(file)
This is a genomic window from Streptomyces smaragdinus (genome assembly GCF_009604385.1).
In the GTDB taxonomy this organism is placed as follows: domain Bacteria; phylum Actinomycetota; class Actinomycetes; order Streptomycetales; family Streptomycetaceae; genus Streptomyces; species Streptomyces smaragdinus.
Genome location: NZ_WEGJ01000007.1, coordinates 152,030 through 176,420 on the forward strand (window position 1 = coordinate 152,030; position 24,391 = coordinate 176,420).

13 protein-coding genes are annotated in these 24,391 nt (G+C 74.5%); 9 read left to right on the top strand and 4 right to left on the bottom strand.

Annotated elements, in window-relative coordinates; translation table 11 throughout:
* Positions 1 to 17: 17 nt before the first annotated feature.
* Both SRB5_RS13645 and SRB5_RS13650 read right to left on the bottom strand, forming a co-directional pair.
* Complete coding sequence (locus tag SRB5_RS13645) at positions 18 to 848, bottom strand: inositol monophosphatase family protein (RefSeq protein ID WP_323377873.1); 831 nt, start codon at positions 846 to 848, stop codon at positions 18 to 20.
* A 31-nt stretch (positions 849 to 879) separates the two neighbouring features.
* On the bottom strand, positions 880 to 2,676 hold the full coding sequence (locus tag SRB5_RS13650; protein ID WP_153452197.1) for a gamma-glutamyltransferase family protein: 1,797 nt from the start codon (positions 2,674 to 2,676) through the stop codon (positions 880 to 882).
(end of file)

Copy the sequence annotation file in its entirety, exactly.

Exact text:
This is a genomic window from Streptomyces smaragdinus (genome assembly GCF_009604385.1).
In the GTDB taxonomy this organism is placed as follows: domain Bacteria; phylum Actinomycetota; class Actinomycetes; order Streptomycetales; family Streptomycetaceae; genus Streptomyces; species Streptomyces smaragdinus.
Genome location: NZ_WEGJ01000007.1, coordinates 152,030 through 176,420 on the forward strand (window position 1 = coordinate 152,030; position 24,391 = coordinate 176,420).

13 protein-coding genes are annotated in these 24,391 nt (G+C 74.5%); 9 read left to right on the top strand and 4 right to left on the bottom strand.

Annotated elements, in window-relative coordinates; translation table 11 throughout:
* Positions 1 to 17: 17 nt before the first annotated feature.
* Both SRB5_RS13645 and SRB5_RS13650 read right to left on the bottom strand, forming a co-directional pair.
* Complete coding sequence (locus tag SRB5_RS13645) at positions 18 to 848, bottom strand: inositol monophosphatase family protein (RefSeq protein ID WP_323377873.1); 831 nt, start codon at positions 846 to 848, stop codon at positions 18 to 20.
* A 31-nt stretch (positions 849 to 879) separates the two neighbouring features.
* On the bottom strand, positions 880 to 2,676 hold the full coding sequence (locus tag SRB5_RS13650; protein ID WP_153452197.1) for a gamma-glutamyltransferase family protein: 1,797 nt from the start codon (positions 2,674 to 2,676) through the stop codon (positions 880 to 882).